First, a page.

In the last two decades, Dasra has helped many families, foundations and philanthropists build their giving roadmap, acknowledging that every giver is unique in the impact they seek to create and the philanthropic journey they want to undertake. What is common is a set of questions that remain key for each giver to reflect upon and identify their unique path. Get started with the Philanthropy Roadmap- a handbook created by Rockefeller Philanthropy Advisors and Dasra that shares these fundamental questions along with insights from philanthropists giving to India.
This article elucidates questions from the Philanthropy Roadmap through the case of one philanthropist investing in India’s development- Pravin Gandhi, a venture capitalist and the Founding Partner of Seed Fund.
Question: What are the key motivations behind your giving?
Pravin Gandhi: I was brought up in a Gandhian family that emphasized that if one was managing money, it should benefit society. Thus in 2001, I branched out from being a venture capitalist and began impact investing.
My philanthropy stemmed from similar values but the main impetus was the chance to solve a key problem. Through my association with White board, a strategic advisory platform that mentors NGOs on achieving short and long-term goals, I had closely witnessed how the work of NGOs is deterred by the struggle to raise funds. And while there were multiple NGOs working in an area, the impact was significantly limited due to duplication of efforts. I therefore wanted to find ways for organizations to collaborate and sustain their collective work in an area.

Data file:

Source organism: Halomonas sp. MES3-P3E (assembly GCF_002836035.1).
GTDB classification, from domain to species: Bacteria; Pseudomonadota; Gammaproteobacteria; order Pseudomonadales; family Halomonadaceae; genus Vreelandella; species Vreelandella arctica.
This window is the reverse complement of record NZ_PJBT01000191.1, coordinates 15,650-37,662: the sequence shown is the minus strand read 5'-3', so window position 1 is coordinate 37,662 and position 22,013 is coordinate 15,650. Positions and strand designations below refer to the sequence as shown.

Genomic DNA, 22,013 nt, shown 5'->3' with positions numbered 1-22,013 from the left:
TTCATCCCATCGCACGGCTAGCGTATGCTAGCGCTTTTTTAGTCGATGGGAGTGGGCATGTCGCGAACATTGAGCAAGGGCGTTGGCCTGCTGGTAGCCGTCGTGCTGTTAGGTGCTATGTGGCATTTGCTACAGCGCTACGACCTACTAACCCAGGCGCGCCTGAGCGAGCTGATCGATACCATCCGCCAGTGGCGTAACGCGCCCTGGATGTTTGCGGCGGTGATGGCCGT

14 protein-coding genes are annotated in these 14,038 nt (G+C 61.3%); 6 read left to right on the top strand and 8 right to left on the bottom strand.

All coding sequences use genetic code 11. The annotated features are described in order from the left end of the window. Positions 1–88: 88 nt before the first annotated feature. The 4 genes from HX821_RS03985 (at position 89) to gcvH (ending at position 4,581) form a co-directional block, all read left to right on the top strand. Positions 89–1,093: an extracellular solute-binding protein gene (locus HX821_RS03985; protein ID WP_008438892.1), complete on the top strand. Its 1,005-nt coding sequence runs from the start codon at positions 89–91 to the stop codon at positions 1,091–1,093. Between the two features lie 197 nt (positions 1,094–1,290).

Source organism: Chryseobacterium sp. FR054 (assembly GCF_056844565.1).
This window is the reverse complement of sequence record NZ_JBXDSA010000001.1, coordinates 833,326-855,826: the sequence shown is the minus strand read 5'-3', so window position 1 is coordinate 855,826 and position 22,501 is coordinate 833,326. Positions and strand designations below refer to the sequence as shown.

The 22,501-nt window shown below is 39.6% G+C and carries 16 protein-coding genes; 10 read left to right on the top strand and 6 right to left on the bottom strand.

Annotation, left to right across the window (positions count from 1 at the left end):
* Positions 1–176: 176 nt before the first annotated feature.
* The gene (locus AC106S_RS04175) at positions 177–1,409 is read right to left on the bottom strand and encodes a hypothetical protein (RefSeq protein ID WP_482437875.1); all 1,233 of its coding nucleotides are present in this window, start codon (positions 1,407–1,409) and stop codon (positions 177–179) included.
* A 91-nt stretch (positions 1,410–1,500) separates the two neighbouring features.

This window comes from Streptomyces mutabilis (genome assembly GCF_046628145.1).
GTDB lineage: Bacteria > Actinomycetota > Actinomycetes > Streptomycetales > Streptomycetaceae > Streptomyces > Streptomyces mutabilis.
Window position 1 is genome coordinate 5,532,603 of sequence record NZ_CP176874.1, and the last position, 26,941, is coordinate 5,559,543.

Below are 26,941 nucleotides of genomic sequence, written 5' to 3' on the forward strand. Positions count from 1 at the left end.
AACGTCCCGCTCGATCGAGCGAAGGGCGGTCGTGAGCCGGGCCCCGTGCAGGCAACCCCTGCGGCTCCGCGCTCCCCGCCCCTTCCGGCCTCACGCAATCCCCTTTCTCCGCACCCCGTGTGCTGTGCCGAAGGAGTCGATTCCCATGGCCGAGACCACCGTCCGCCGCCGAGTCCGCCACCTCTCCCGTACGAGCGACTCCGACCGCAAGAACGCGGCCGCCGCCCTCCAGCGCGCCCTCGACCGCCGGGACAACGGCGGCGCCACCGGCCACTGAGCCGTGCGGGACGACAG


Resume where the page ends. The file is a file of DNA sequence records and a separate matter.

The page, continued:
Question: How did you define what you wanted to achieve and set your goals?
Pravin Gandhi: I began with the broader vision of wanting to facilitate collaborations among NGOs. The idea was to remain sector-agnostic but I had to start somewhere. I narrowed down the focus to a few NGOs working in select sectors like health and education. I did research and involved intermediaries like Dasra to give me a better understanding of various models and joint programs in the sector, and how I could contribute towards scaling them up.
Of the three NGOs that we shortlisted, I decided to make an exploratory grant to Naz Foundation to scale up one of its community-based collaborative programs, and through this learn more about the potential of the model as well as how it can be achieved.
Question: What is your planned approach to realizing your philanthropic vision, and what do you see yourself bringing to the same?
Pravin Gandhi: While my approach is still evolving, I am clear about going the route of building collaborations among non-profits to scale impact. To execute this vision in the case of Naz for instance, I have committed to both funding and non-funding support. The latter would include helping Naz Foundation build an efficient partnership strategy and conduct diligence to select the right partners. I also firmly believe that technology can act as an effective enabler for partnerships, shared learning and collaborations, and am working towards setting up a shared services platform that would provide support to all collaborations happening in the sector.
4. Donors often run the risk of funding “successful” programs that may not make an actual difference. It may be early days, but have you thought of measures to assess the impact of your philanthropic investments?
Pravin Gandhi: Since this grant will help pave the way for me to fund and scale other collaborative efforts, I plan to build strong quantitative and qualitative measures to assess the impact of my investment and leverage the learning to modify my future approach.
5. When and who do you seek to collaborate with in trying to realize your philanthropic vision?
Pravin Gandhi: I enrolled my friends and family to pitch in where required as well as used professional networks to ensure efficient execution of my goals. In the future, the shared services platform will also become a strong tool to facilitate collaborations between and for NGOs.
Like Pravin Gandhi, an increasing number of philanthropists are adopting a more structured and strategic form of philanthropy. There is wide recognition of the opportunity to impact a billion lives, and therefore of the need to make the most catalytic use of philanthropic capital if India needs to get on the road to sustainable, equitable development in the next 11 years.
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